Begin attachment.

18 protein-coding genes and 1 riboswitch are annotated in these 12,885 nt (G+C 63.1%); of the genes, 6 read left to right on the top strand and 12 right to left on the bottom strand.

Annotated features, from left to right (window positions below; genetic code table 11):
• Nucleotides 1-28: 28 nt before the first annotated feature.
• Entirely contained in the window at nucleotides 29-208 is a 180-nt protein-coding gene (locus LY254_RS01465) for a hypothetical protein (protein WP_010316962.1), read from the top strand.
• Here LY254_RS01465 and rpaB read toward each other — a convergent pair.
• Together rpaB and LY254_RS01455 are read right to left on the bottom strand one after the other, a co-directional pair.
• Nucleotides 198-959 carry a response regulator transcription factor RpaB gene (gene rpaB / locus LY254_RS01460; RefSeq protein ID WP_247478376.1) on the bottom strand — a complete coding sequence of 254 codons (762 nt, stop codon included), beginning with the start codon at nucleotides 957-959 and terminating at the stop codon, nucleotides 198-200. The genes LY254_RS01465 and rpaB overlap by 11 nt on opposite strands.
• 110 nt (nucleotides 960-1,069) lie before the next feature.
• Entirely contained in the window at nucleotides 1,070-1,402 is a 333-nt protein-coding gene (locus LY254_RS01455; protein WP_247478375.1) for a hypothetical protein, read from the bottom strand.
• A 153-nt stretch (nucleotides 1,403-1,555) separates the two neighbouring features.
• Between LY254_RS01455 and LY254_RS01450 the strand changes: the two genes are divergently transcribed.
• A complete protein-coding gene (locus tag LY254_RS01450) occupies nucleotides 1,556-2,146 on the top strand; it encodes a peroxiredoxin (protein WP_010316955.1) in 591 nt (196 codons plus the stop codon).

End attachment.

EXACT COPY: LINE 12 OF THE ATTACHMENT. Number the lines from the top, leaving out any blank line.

• A complete protein-coding gene (locus tag LY254_RS01450) occupies nucleotides 1,556-2,146 on the top strand; it encodes a peroxiredoxin (protein WP_010316955.1) in 591 nt (196 codons plus the stop codon).